Miller signing finally gives Sabres fans something to smile about
After reaching the Eastern Conference finals in 2006 and 2007, the Sabres missed the playoffs entirely last season. Decimated by the departure of a handful of key personnel to free agency or pre-emptive trades (like the one that saw Buffalo deal smooth-skating Brian Campbell to San Jose at last February's trade deadline), the talented Sabres took a step backward in 2007-08.
And with Miller scheduled to become an unrestricted free agent at the end of the 2008-09 season, there was much concern in Sabre-land that this coming season would be consumed with rumors of Miller's imminent departure and another period of decline for the team. But those concerns were put to rest Friday as the Sabres locked Miller in to a five-year deal that will pay the 28-year-old $6.25 million annually. The move solidifies a crucial position for the Sabres, provided you believe Miller is the goalie to get the job done for the next five years.
Miller's 2.64 goals-against average last season ranked 24th among NHL netminders and his .906 save percentage was 29th.
"I think it's very important," GM Darcy Regier said Friday of the Miller signing. "It's one of those positions where there aren't enough to go around. And there certainly aren't enough good ones to go around."
While speculation had been that Miller, a native of the Detroit area, would play out the coming season and then test the free-agent market (and perhaps looking to join the Red Wings), Regier said Miller was receptive to locking in with the team that drafted him with the 138th pick overall in 1999.
"Ryan clearly wanted to stay and was very involved in the process, and ultimately he made the decision to stay," Regier said.
The move will also help staunch the flow of negative publicity that has surrounded the team for more than a year after the Sabres allowed co-captains Chris Drury and Daniel Briere to leave last summer via free agency. J.P. Dumont and Jay McKee also walked away without the Sabres obtaining any assets in return.
"These building blocks come in all shapes and sizes," Regier said.
Miller, it's safe to say, counts as a big one.
Goodbye to Victoria Cup?
If we were Gary Bettman and/or NHL Players' Association executive director Paul Kelly, we would be on the red phone to Moscow and make it very clear that unless Alexander Radulov is back in a Nashville Predators jersey by the end of next week, the Russians and the IIHF can kiss the Victoria Cup goodbye. The Cup, the first-ever friendly between Russian elite league team Metallurg Magnitogorsk and the New York Rangers, is set for Berne, Switzerland, for Oct. 1, 2008. But the new Russian Continental Hockey League (known as the KHL in Russia) recently poached Radulov, who is under contract to the Preds. The KHL apparently says they'll stop doing that now, but the no-poaching rule doesn't grandfather the Radulov signing. The International Ice Hockey Federation (IIHF) announced on Friday it has suspended Radulov until it looks into the matter. But the NHL, which probably shouldn't have signed on to the exhibition match without a transfer agreement in place, should now pull the plug on the Cup until this is sorted out. The Predators can't afford to lose a talented young player whom they drafted in the first round.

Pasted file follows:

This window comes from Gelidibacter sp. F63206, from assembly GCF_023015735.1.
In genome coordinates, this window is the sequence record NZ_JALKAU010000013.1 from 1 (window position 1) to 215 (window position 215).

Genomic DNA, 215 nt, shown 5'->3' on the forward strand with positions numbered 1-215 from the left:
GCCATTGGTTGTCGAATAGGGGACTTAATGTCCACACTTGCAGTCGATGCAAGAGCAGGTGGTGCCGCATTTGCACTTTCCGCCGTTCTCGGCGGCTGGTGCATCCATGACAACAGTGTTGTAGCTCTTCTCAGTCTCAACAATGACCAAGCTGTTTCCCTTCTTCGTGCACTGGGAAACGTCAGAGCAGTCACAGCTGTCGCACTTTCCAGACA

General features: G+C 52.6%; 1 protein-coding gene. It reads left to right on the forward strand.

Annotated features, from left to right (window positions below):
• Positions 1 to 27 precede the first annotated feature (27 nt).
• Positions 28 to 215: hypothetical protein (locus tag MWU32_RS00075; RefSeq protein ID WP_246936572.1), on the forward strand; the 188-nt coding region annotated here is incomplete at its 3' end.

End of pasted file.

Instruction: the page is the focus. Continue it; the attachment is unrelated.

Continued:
Perplexed in L.A.
Not sure just what to make of the hiring of Terry Murray (58 years young this week) to take over the coaching reins of the long-suffering Los Angeles Kings. After being rebuffed in his attempts to hire junior coaching sensation Peter DeBoer, who landed in Florida, one might have imagined Kings GM Dean Lombardi would go after a younger "teaching" coach, like Kevin Dineen or Mike Johnston. And, of course, there were proven NHL coaches like Bob Hartley and Joel Quenneville available. Yet Lombardi went back to the past in hiring Murray, whose last head-coaching experience was with the Panthers during the 2000-01 season, when he was replaced by Duane Sutter at midseason. Murray had been working with the Flyers' promising crop of youngsters the past four years as an assistant, so it's not as if he can't relate. Still, in the face of other more outwardly appealing choices, this hiring is more than a little perplexing.
The Great Outdoors, Part II
By the end of last season's Winter Classic in Buffalo, the ice was breaking down, the Zambonis got more television time than Sidney Crosby, and the winning goal (by Crosby in a shootout) went with a rooster tail of snow. Despite all that, the event was a roaring success. So, the NHL is willing to tempt the fates and Mother Nature once again, taking their outside show to Chicago and the frigid confines of Wrigley Field, where the Blackhawks will entertain the Stanley Cup champion Detroit Red Wings on New Year's Day. If it works as well as the Buffalo event, it'll be another banner day for the NHL; so, it's worth the risk. The more of these games the NHL puts on, however, the greater the chances there will be a clunker; weather that cancels the game, a game that no one shows up for or a game in which someone gets hurt because of the elements. That's part of the deal. But until that happens, bring it on.
Scott Burnside is the NHL writer for ESPN.com.
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